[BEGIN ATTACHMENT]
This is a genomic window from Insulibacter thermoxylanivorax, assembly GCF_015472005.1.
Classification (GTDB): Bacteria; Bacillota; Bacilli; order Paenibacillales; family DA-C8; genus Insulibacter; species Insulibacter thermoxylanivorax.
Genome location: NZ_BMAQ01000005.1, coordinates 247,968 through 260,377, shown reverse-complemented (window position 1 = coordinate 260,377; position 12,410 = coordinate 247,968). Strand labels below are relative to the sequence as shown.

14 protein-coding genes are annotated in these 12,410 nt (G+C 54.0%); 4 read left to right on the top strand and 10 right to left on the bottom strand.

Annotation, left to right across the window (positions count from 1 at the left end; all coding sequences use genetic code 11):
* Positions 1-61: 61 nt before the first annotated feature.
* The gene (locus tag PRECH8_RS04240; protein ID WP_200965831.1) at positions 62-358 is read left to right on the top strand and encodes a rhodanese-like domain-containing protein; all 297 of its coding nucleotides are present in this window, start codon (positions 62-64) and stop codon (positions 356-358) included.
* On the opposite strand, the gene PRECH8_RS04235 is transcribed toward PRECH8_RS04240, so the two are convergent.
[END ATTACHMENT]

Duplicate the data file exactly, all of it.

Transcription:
This is a genomic window from Insulibacter thermoxylanivorax, assembly GCF_015472005.1.
Classification (GTDB): Bacteria; Bacillota; Bacilli; order Paenibacillales; family DA-C8; genus Insulibacter; species Insulibacter thermoxylanivorax.
Genome location: NZ_BMAQ01000005.1, coordinates 247,968 through 260,377, shown reverse-complemented (window position 1 = coordinate 260,377; position 12,410 = coordinate 247,968). Strand labels below are relative to the sequence as shown.

14 protein-coding genes are annotated in these 12,410 nt (G+C 54.0%); 4 read left to right on the top strand and 10 right to left on the bottom strand.

Annotation, left to right across the window (positions count from 1 at the left end; all coding sequences use genetic code 11):
* Positions 1-61: 61 nt before the first annotated feature.
* The gene (locus tag PRECH8_RS04240; protein ID WP_200965831.1) at positions 62-358 is read left to right on the top strand and encodes a rhodanese-like domain-containing protein; all 297 of its coding nucleotides are present in this window, start codon (positions 62-64) and stop codon (positions 356-358) included.
* On the opposite strand, the gene PRECH8_RS04235 is transcribed toward PRECH8_RS04240, so the two are convergent.